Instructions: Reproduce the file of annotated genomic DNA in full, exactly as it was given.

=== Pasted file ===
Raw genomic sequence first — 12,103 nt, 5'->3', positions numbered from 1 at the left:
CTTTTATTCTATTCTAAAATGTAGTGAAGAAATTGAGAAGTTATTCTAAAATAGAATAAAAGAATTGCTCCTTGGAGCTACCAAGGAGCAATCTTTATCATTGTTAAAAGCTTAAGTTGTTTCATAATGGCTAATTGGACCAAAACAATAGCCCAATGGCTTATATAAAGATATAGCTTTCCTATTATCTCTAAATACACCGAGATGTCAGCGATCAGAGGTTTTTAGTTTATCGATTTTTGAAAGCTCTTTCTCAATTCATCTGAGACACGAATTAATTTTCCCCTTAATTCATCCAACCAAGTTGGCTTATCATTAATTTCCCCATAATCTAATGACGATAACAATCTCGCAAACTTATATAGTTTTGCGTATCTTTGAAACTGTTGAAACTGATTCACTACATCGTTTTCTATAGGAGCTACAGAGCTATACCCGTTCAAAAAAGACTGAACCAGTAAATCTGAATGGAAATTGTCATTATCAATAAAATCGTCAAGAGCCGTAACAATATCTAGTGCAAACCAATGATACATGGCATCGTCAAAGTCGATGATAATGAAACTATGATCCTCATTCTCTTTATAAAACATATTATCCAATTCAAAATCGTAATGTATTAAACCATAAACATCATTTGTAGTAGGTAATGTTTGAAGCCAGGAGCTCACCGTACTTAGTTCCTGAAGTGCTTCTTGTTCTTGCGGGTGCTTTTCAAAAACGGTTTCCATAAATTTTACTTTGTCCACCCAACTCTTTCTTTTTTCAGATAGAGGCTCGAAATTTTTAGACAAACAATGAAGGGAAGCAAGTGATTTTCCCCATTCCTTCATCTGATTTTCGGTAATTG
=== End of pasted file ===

Raw genomic sequence first — 12,103 nt, 5'->3', positions numbered from 1 at the left:
CTTTTATTCTATTCTAAAATGTAGTGAAGAAATTGAGAAGTTATTCTAAAATAGAATAAAAGAATTGCTCCTTGGAGCTACCAAGGAGCAATCTTTATCATTGTTAAAAGCTTAAGTTGTTTCATAATGGCTAATTGGACCAAAACAATAGCCCAATGGCTTATATAAAGATATAGCTTTCCTATTATCTCTAAATACACCGAGATGTCAGCGATCAGAGGTTTTTAGTTTATCGATTTTTGAAAGCTCTTTCTCAATTCATCTGAGACACGAATTAATTTTCCCCTTAATTCATCCAACCAAGTTGGCTTATCATTAATTTCCCCATAATCTAATGACGATAACAATCTCGCAAACTTATATAGTTTTGCGTATCTTTGAAACTGTTGAAACTGATTCACTACATCGTTTTCTATAGGAGCTACAGAGCTATACCCGTTCAAAAAAGACTGAACCAGTAAATCTGAATGGAAATTGTCATTATCAATAAAATCGTCAAGAGCCGTAACAATATCTAGTGCAAACCAATGATACATGGCATCGTCAAAGTCGATGATAATGAAACTATGATCCTCATTCTCTTTATAAAACATATTATCCAATTCAAAATCGTAATGTATTAAACCATAAACATCATTTGTAGTAGGTAATGTTTGAAGCCAGGAGCTCACCGTACTTAGTTCCTGAAGTGCTTCTTGTTCTTGCGGGTGCTTTTCAAAAACGGTTTCCATAAATTTTACTTTGTCCACCCAACTCTTTCTTTTTTCAGATAGAGGCTCGAAATTTTTAGACAAACAATGAAGGGAAGCAAGTGATTTTCCCCATTCCTTCATCTGATTTTCGGTAATTG